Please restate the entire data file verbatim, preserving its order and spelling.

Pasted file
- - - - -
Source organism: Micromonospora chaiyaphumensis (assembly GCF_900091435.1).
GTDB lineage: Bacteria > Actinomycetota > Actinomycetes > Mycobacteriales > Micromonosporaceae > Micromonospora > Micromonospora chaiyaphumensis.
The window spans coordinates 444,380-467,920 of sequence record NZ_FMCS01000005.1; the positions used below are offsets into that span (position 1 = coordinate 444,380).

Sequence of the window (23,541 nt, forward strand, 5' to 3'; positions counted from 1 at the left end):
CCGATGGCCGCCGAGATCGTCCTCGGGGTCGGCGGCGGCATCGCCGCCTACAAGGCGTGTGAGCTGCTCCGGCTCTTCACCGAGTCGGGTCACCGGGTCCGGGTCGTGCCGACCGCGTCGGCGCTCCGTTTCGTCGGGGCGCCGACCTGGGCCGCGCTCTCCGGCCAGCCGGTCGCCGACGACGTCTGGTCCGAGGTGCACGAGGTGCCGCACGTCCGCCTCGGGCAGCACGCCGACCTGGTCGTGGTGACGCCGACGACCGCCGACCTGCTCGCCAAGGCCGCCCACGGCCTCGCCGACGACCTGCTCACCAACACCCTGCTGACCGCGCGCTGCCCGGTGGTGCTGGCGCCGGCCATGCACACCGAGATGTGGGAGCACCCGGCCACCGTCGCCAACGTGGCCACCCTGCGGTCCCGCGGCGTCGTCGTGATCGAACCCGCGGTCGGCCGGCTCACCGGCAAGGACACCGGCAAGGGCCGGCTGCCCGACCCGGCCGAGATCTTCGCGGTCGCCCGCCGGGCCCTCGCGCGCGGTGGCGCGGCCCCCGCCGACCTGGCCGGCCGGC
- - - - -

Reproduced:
Source organism: Micromonospora chaiyaphumensis (assembly GCF_900091435.1).
GTDB lineage: Bacteria > Actinomycetota > Actinomycetes > Mycobacteriales > Micromonosporaceae > Micromonospora > Micromonospora chaiyaphumensis.
The window spans coordinates 444,380-467,920 of sequence record NZ_FMCS01000005.1; the positions used below are offsets into that span (position 1 = coordinate 444,380).

Sequence of the window (23,541 nt, forward strand, 5' to 3'; positions counted from 1 at the left end):
CCGATGGCCGCCGAGATCGTCCTCGGGGTCGGCGGCGGCATCGCCGCCTACAAGGCGTGTGAGCTGCTCCGGCTCTTCACCGAGTCGGGTCACCGGGTCCGGGTCGTGCCGACCGCGTCGGCGCTCCGTTTCGTCGGGGCGCCGACCTGGGCCGCGCTCTCCGGCCAGCCGGTCGCCGACGACGTCTGGTCCGAGGTGCACGAGGTGCCGCACGTCCGCCTCGGGCAGCACGCCGACCTGGTCGTGGTGACGCCGACGACCGCCGACCTGCTCGCCAAGGCCGCCCACGGCCTCGCCGACGACCTGCTCACCAACACCCTGCTGACCGCGCGCTGCCCGGTGGTGCTGGCGCCGGCCATGCACACCGAGATGTGGGAGCACCCGGCCACCGTCGCCAACGTGGCCACCCTGCGGTCCCGCGGCGTCGTCGTGATCGAACCCGCGGTCGGCCGGCTCACCGGCAAGGACACCGGCAAGGGCCGGCTGCCCGACCCGGCCGAGATCTTCGCGGTCGCCCGCCGGGCCCTCGCGCGCGGTGGCGCGGCCCCCGCCGACCTGGCCGGCCGGC